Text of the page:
18. The method of claim 17, wherein p equals 2 so that the similarity measurement is a Euclidean distance measurement.
Description
BACKGROUND

Commercial enterprises compete for customers by promising, among other things, low prices and fast delivery. Successful competition often requires careful monitoring of profit margins and deadlines. One key to success in this environment is a system that provides accurate and timely business information. Financial data and other information that indicates the state of the corporation can no longer be examined only on a periodic basis, but rather must be continually monitored. Businesses rely on their latest performance information to support strategic planning and decision making, so any businesses without a system for providing accurate and timely business information would be at a huge disadvantage relative to their competitors.

Accordingly, most businesses track at least their financial data in a computerized financial reporting system that can generate reports on demand. Many large entities have reporting systems that process large numbers of complex transactions which may be occurring at many locations around the world.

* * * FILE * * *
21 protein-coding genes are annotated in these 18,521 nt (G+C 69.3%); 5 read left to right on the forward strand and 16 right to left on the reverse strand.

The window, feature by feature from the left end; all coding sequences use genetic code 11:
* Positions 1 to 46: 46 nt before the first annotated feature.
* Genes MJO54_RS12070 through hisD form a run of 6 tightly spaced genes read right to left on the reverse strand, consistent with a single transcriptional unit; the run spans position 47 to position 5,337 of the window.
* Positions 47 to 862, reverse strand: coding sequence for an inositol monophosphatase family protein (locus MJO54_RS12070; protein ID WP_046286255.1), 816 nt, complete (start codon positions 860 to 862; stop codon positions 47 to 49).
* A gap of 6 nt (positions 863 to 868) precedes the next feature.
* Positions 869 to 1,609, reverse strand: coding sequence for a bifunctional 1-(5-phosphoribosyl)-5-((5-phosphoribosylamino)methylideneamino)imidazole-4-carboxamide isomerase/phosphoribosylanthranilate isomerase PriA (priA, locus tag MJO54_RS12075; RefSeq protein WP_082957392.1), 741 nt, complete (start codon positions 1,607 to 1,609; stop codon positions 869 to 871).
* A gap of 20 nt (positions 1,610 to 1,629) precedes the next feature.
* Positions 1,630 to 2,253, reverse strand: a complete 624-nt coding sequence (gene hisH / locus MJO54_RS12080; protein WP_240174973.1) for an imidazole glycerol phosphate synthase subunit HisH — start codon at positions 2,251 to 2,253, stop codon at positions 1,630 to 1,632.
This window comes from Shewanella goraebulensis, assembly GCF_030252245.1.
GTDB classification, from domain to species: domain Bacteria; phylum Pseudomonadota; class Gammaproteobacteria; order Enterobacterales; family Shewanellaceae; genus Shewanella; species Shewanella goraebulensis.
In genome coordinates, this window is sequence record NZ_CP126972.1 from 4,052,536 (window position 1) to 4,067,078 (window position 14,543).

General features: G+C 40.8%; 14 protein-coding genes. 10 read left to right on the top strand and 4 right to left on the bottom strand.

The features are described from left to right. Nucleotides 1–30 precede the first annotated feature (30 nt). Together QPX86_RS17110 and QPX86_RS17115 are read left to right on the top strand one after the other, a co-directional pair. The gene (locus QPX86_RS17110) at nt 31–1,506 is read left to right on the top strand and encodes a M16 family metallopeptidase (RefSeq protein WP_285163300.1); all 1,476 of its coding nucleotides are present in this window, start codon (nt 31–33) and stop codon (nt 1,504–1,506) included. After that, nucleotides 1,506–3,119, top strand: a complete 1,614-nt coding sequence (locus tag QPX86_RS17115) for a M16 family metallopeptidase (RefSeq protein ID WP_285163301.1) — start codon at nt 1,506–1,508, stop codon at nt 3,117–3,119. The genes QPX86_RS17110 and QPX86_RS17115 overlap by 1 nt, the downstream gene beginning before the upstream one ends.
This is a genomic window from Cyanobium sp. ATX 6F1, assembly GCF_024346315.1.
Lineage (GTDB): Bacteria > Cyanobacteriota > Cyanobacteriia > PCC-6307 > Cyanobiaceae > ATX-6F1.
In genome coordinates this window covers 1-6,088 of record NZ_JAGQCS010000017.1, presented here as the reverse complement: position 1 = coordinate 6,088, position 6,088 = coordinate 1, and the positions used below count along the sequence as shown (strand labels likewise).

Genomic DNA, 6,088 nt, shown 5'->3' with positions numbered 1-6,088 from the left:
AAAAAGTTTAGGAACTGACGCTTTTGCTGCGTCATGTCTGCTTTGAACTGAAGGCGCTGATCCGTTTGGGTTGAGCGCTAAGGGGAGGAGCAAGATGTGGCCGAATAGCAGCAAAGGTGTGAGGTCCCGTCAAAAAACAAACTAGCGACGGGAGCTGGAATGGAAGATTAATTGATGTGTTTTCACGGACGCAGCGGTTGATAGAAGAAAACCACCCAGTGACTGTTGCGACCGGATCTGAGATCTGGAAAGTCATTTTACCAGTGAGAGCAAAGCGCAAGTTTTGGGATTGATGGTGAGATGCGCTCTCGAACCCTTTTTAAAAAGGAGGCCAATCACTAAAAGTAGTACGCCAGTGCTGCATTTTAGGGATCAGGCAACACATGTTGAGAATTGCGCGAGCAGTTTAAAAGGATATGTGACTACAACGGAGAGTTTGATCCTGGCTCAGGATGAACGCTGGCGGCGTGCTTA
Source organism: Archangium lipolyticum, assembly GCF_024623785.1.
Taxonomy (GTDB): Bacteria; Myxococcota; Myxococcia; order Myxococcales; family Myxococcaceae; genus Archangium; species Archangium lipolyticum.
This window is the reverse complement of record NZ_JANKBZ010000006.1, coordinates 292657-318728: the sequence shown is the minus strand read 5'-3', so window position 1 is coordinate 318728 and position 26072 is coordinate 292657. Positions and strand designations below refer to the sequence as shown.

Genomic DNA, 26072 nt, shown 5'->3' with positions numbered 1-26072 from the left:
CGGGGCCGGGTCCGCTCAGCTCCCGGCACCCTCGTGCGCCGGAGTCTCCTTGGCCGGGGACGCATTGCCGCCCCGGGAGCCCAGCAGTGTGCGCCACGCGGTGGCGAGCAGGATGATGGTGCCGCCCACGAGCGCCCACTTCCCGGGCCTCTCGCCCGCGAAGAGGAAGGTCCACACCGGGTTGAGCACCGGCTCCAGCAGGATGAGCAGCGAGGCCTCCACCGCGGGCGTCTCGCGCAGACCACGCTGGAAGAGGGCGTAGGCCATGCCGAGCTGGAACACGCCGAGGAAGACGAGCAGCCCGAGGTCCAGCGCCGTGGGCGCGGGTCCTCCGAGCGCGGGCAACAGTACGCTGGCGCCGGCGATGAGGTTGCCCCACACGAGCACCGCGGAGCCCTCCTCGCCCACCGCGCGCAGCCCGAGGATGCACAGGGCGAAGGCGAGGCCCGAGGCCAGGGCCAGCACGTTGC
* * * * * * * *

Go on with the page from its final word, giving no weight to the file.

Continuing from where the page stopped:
Businesses often wish to use such computerized data to forecast some outcome (e.g., end-of-quarter revenue, end-of-month inventory, or end-of-year overhead costs) or to monitor the probability of achieving some goal to support current business decisions. This task may be quite challenging. A large enterprise's ongoing transactions are complex and difficult to model. One alternative to constructing transaction-based models is to employ stochastic modeling techniques for forecasting. Many stochastic modeling approaches are based on time-series models. Autoregressive (AR), moving average (MA), and autoregressive moving average (ARMA) models inherently assume that the data is stationary (in the statistical sense of having a fixed average and standard deviation), which makes them unsuitable for many real world applications. The autoregressive integrated moving average (ARIMA) model weakens the requirement for stationarity, requiring only that the data have a stationary derivative (i.e., a differenced time series that can be integrated to recover the original time series). However, the ARIMA model (and its seasonal variant, SARIMA) has also proven unsatisfactory for many real world applications.